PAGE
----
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Syndication Ratings: ‘Jeopardy!’ Jumps as Mattea Roach Exits

'Jeopardy!' leads syndication as Mattea Roach finally loses.
'Jeopardy!' leads syndication as Mattea Roach finally loses. (Image credit: Sony Pictures Television/'Jeopardy!')

Jeopardy! gained in the week ended May 8 as super-contestant Mattea Roach departed the show on Friday, May 6 after racking up $560,983 in winnings before losing on Final Jeopardy! by just $1.

CBS Media Ventures’ Jeopardy! led all of syndication and the games for the sixth straight week with a 5.8 live plus same day national household rating, according to Nielsen, up 9% from a five-week low set the prior week.

Debmar-Mercury’s Family Feud picked up 2% to a second-place 5.3. CBS’ Wheel of Fortune, coming off of a five-week low, improved 14% to a third-place 5.0. 

Fox’s You Bet Your Life with host Jay Leno logged a 0.8 for the sixth straight week, while Fox’s 25 Words or Less lost 13% to a 0.7. Entertainment Studios’ Funny You Should Ask attained a 0.4 for a third week. 

Disney’s internet video show RightThisMinute moved up 20% to a 0.6.

CBS’ Entertainment Tonight surged 16% to a five-week high 2.2 to tie access-magazine sibling Inside Edition, which was up 5%, to lead the magazines. NBCUniversal’s Access Hollywood heated up 14% to a 0.8, breaking a third-place tie with Fox’s TMZ, which remained at a 0.7. Warner Bros.’ Extra, CBS’ soon-to-end DailyMailTV and Fox’s Dish Nation were all steady at a 0.6, 0.5 and 0.2, respectively.

CBS’ Dr. Phil and Disney’s Live with Kelly and Ryan each improved 7% to a 1.6 to tie at the top of talk for a third straight week. Among daytime’s key demographic women 25-54, Live led at a 0.6, followed by Dr. Phil at a 0.5.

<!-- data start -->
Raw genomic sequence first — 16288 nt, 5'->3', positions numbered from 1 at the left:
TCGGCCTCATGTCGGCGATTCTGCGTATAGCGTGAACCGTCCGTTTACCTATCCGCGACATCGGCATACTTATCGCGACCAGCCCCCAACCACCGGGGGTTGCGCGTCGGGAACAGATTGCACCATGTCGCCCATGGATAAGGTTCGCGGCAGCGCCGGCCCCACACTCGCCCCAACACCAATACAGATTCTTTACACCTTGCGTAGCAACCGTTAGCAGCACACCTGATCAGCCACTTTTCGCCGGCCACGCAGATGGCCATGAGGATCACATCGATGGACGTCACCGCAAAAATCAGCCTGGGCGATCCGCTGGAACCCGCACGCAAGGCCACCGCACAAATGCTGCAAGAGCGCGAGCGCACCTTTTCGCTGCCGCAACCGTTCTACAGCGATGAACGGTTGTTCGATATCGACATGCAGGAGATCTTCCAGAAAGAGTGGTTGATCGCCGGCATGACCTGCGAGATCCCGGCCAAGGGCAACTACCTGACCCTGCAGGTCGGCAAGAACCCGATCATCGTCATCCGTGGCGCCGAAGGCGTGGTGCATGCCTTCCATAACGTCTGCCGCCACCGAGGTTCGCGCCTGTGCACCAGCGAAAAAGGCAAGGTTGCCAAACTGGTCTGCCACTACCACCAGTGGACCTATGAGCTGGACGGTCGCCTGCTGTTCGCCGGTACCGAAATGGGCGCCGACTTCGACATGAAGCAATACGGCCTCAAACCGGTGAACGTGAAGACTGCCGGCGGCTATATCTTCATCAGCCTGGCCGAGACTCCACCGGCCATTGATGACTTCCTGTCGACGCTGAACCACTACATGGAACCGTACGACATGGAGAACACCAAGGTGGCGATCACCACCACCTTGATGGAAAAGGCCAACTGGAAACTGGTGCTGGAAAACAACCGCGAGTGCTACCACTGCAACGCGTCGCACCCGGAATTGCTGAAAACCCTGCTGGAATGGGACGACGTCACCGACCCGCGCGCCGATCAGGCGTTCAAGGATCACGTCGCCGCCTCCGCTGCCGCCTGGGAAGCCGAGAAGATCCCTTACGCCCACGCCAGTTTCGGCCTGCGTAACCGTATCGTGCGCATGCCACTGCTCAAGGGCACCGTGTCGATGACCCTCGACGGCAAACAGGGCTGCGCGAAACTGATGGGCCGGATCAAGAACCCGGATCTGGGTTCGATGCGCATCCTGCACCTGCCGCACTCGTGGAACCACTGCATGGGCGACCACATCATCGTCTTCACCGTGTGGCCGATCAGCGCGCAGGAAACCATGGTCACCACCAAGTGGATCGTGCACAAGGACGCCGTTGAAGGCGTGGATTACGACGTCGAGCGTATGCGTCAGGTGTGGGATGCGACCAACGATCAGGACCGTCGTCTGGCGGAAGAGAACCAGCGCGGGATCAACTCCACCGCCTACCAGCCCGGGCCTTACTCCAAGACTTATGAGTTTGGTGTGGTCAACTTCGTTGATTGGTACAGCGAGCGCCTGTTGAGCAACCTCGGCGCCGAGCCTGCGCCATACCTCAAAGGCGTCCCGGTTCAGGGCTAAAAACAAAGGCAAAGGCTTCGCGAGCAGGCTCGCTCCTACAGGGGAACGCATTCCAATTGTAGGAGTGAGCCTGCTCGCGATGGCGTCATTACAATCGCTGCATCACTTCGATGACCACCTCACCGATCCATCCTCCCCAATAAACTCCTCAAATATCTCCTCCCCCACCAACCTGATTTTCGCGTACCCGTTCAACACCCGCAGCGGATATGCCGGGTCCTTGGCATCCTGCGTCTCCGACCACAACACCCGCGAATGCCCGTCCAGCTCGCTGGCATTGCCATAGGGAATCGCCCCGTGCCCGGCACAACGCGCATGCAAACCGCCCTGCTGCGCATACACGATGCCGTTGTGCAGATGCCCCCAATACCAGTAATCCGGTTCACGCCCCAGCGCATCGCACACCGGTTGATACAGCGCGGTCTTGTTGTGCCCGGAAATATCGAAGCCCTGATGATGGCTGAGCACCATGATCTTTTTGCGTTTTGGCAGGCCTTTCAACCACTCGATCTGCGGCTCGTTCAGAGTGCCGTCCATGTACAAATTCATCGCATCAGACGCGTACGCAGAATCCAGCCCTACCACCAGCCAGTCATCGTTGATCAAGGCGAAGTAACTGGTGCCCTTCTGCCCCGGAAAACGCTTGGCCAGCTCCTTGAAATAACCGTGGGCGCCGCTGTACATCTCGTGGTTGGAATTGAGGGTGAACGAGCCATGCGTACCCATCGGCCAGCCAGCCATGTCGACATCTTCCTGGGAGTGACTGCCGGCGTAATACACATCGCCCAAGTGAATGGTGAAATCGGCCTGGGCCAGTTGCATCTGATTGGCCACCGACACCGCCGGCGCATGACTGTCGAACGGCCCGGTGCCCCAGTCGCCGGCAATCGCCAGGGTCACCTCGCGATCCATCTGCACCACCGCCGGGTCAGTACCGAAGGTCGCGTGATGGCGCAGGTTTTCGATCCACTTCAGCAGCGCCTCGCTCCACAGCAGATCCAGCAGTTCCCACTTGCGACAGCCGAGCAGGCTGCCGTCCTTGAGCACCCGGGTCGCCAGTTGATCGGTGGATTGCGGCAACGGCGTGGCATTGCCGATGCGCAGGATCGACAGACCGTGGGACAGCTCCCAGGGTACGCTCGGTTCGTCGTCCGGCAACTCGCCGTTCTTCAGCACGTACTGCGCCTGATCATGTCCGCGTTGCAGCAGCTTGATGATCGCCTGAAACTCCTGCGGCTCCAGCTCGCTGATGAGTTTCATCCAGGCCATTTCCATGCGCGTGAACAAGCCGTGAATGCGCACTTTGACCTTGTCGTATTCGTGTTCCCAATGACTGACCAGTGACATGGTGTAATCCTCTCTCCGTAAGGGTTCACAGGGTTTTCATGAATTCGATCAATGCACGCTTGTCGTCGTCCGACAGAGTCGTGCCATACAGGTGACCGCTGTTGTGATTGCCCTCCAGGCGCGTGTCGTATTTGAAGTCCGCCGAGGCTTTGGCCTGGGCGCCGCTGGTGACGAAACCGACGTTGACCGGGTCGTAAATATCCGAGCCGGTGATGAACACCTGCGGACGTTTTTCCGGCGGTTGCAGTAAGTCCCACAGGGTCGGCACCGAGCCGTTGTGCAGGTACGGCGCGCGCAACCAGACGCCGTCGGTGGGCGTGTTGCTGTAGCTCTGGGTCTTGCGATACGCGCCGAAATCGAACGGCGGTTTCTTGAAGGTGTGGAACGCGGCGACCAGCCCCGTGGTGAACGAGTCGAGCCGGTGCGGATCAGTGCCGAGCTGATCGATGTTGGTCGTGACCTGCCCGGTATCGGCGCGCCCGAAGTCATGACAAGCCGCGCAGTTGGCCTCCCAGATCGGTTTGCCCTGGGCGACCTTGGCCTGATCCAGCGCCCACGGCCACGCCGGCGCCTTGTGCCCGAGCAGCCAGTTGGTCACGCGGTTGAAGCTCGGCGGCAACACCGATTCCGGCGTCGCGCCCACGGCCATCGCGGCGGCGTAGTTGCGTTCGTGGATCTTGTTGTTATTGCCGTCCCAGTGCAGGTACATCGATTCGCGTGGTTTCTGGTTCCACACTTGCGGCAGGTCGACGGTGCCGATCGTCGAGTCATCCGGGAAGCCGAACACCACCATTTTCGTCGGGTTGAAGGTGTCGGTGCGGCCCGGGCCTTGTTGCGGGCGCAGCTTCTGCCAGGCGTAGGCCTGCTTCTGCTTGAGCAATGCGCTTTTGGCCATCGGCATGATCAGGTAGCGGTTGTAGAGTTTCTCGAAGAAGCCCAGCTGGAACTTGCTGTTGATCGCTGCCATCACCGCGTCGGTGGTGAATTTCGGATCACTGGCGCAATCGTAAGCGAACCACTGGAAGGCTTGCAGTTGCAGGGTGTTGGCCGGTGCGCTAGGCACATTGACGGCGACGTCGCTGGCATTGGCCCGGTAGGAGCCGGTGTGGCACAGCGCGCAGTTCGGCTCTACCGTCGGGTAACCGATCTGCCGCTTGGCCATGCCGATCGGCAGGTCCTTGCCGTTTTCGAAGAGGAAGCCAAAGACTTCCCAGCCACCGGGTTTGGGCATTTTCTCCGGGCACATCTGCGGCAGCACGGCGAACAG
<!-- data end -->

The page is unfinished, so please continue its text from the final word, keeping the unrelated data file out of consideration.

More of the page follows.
Warner Bros.’ Ellen DeGeneres gained steam as it prepared to conclude its 19-season run, racking up an 11% increase for the week and year to a 1.0, despite being preempted for soccer coverage on some CBS affiliates. After hosting more than 4,000 guests and having given away almost a half-billion dollars, DeGeneres will depart the show on May 26, although it will continue with guest hosts and repackaged episodes through the summer.

NBCU’s Kelly Clarkson held steady at a 0.9 to outperform its year-ago rating by 13%. Disney’s Tamron Hall strengthened 17% for the week to a 0.7, tying CBS’ Rachael Ray, NBCU’s out-of-production Maury, and Debmar-Mercury’s Wendy Williams, all of which were unchanged. Wendy was guest-hosted by Michael Rapaport.

NBCU’s Steve Wilkos stayed at a 0.6 for the 11th straight week. CBS’ Drew Barrymore, which will return next season in a half-hour format, marshaled a steady 0.5 for both the week and the year. Sony’s canceled The Good Dish simmered at a 0.4 for the 11th week in a row. Debma-Mercury’s concluding Nick Cannon tumbled 25% to a 0.3, tying Warner Bros.’ The Real, which also will retire at the end of this season, and repeats of NBCU’s conflict talker Jerry Springer, both of which stayed put for a 17th and fourth week, respectively. 

CBS’ The Doctors languished at a 0.2 for a 61st consecutive week.

Repeats of CBS’ out-of-production Judge Judy swelled 7% to a 4.6 and was the fourth-highest rated show in households in syndication. CBS’ Hot Bench and Warner Bros.’ People’s Court stayed consistent at a 1.4 and 0.7, respectively. Warner Bros.’ Judge Mathis rebounded 20% from a series low to a 0.6. Fox’s Divorce Court collapsed 20% to a 0.4, tying NBCU’s canceled Judge Jerry, which remained at a 0.4 for the 13th straight week. Wrigley Media’s rookie Relative Justice recorded a 0.3 for the fourth week in a row.

Warner Bros.’ The Big Bang Theory expanded 5% to lead the off-network sitcoms at a 2.0. Disney’s Last Man Standing and Warner Bros.’ rookie Young Sheldon stayed at a 1.2 and 0.9, respectively. Sony’s The Goldbergs grew 14% to a 0.8. Warner Bros.’ Two and a Half Men lost 13% to a 0.7, tying Disney’s Modern Family and Family Guy, both of which were steady. Sony’s Seinfeld stood pat at a 0.6 for a fourth straight week. Warner Bros.’ Mike & Molly moved up 25% to a 0.5, tying Disney’s Black-ish, which broke even.

Contributing editor Paige Albiniak has been covering the business of television for nearly 25 years. She is a longtime contributor to Next TV, Broadcasting + Cable and Multichannel News. She concurrently serves as editorial director for entertainment marketing association Promax. She has written for such publications as TVNewsCheck, The New York Post, Variety, CBS Watch and more. Albiniak was B+C’s Los Angeles bureau chief from September 2002 to 2004, and an associate editor covering Congress and lobbying for the magazine in Washington, D.C., from January 1997-September 2002.